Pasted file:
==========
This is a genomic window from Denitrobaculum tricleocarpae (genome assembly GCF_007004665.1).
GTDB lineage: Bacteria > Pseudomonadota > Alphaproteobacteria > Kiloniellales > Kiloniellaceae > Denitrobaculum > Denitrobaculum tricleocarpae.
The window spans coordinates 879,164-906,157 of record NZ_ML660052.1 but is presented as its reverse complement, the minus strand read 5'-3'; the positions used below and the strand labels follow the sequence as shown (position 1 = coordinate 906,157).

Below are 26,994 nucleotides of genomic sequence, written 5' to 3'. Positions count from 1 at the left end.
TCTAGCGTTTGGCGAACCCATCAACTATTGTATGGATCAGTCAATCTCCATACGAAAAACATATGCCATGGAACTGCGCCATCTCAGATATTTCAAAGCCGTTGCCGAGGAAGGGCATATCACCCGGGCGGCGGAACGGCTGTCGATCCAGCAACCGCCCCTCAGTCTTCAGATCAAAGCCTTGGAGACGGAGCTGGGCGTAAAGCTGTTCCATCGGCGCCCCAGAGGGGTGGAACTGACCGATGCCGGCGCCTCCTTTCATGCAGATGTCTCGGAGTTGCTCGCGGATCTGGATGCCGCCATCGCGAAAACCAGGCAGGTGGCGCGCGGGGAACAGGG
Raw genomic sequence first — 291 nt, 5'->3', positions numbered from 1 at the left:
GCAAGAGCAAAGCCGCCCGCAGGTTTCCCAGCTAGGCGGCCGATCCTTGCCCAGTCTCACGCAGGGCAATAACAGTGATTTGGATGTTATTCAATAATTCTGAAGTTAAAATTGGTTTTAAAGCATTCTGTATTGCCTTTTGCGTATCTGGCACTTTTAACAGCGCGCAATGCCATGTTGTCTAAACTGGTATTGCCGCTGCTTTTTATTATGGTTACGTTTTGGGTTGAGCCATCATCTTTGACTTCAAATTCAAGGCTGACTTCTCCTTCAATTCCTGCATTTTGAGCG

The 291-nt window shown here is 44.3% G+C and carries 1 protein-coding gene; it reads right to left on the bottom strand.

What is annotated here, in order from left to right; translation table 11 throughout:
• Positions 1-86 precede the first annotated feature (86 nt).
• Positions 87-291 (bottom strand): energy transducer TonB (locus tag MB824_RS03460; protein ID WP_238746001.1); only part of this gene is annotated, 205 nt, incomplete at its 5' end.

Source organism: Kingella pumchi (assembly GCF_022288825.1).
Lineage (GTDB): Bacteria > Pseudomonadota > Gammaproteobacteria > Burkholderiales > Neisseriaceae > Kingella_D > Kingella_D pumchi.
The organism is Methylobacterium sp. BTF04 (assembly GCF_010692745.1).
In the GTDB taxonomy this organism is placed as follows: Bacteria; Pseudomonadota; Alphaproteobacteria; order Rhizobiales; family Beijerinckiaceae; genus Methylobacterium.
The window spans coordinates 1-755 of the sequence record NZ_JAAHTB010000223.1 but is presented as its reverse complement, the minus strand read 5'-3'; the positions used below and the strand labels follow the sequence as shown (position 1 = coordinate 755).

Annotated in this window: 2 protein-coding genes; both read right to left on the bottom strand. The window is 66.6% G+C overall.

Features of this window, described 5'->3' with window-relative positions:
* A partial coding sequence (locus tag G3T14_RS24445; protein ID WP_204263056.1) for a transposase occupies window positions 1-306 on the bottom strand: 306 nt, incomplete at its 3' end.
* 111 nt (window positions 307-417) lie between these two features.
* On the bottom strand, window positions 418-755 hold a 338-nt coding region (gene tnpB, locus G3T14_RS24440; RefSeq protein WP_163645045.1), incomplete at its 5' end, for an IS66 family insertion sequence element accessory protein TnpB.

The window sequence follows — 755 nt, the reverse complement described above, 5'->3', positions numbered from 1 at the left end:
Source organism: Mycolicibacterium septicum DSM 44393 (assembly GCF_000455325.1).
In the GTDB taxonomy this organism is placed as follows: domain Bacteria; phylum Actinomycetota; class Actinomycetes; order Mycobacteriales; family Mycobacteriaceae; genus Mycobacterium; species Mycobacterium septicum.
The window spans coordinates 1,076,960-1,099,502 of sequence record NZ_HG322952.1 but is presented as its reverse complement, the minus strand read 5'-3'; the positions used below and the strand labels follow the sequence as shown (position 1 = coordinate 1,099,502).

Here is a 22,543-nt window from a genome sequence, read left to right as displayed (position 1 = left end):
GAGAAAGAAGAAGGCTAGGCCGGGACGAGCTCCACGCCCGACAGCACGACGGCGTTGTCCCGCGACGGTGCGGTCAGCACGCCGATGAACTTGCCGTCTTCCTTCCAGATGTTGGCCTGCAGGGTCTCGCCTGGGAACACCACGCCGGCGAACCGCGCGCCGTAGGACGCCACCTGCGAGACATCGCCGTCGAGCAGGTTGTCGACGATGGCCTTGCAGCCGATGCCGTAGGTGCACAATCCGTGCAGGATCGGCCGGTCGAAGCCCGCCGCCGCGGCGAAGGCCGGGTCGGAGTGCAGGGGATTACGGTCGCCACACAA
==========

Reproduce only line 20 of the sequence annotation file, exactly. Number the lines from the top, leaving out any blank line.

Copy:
* 111 nt (window positions 307-417) lie between these two features.